“Earth’s Field NMR to Detect Spilled Oil Trapped under Arctic Ice”-Mark Conradi
November 13 @ 3:30 pm - 5:00 pm
UNC-CH Physics and Astronomy Colloquium
Mark Conradi, Washington University
“Earth’s Field NMR to Detect Spilled Oil Trapped under Arctic Ice”
Oil production from wells in the arctic sea must face the possibility of leakage. Spilled oil would try to rise to the surface, but would be blocked by the 1-2 meters of ice coverage. ExxonMobil wants a detection method in-place before drilling or production begins.
Nuclear magnetic resonance can detect the abundant hydrogen nuclear spins of oil (and, unfortunately, water). The device uses a detection coil large enough to reach through the ice, 6 meters in diameter. The apparatus is flown by helicopter and then set onto the ice for detection.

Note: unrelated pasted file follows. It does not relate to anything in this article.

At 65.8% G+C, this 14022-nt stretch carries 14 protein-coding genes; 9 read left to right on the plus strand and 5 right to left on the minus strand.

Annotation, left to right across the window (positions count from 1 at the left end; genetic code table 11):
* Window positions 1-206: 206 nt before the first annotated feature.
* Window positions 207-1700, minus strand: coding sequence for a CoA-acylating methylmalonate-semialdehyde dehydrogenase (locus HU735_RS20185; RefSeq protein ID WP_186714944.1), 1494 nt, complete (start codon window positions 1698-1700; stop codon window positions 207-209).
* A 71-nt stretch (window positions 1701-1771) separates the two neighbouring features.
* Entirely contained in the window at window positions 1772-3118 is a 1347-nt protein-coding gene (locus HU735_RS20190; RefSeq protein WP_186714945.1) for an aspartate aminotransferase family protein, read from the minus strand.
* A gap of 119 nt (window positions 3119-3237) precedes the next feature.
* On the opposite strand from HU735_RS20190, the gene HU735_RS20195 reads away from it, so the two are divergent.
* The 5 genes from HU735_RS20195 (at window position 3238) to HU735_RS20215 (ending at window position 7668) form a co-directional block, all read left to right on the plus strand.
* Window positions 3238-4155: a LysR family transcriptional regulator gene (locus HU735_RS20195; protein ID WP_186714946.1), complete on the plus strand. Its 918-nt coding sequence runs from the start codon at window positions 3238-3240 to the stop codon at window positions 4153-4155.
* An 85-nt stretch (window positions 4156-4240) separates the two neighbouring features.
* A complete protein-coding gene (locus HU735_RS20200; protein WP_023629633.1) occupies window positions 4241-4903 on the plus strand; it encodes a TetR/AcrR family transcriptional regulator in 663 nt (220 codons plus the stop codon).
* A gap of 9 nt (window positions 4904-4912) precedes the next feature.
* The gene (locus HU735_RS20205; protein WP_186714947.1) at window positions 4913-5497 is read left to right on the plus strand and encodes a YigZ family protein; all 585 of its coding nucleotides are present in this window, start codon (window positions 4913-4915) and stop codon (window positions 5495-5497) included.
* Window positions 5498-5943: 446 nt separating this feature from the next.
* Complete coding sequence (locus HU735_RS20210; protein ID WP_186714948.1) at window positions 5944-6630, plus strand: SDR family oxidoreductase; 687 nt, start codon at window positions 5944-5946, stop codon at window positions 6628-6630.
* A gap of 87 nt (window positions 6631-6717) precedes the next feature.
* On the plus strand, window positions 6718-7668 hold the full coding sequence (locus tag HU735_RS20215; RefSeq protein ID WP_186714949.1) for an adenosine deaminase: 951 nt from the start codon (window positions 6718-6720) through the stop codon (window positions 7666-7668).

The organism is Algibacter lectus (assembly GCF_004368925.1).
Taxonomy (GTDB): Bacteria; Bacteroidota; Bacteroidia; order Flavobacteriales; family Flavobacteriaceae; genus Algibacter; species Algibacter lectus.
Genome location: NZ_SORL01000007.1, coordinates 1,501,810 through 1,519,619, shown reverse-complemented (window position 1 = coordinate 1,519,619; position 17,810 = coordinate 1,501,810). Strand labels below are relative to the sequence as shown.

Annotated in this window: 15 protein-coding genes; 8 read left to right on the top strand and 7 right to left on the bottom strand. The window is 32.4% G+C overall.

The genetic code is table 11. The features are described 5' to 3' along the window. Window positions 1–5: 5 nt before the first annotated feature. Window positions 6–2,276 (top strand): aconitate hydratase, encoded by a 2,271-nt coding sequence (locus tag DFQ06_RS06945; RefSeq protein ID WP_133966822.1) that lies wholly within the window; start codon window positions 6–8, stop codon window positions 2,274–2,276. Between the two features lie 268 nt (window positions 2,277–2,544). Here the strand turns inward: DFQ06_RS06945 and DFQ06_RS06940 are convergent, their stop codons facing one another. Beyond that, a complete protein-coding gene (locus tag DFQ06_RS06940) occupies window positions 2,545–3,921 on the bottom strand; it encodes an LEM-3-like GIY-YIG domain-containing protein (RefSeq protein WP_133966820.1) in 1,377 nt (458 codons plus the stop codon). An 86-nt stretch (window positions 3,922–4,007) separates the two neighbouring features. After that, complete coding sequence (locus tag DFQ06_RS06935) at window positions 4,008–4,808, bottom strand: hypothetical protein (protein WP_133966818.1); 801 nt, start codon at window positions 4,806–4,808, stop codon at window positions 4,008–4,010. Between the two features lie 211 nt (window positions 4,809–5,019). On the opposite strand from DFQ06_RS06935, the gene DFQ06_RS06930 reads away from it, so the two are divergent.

Three physics issues arose in implementing the NMR solution. (1) Pre-polarization is used to align the nuclear spins to a greater extent than the earth’s field can. This field must be intense and the stored energy must be removed rapidly, leading to innovative switching circuitry. (2) The resonant pulses are frequency swept and must be adiabatic. Pulses were designed that avoid interference from the counter-rotating field component. (3) The signal of the oil must be distinguished from the much greater signal from sea water; this relies on the differences in the oil relaxation times compared to water.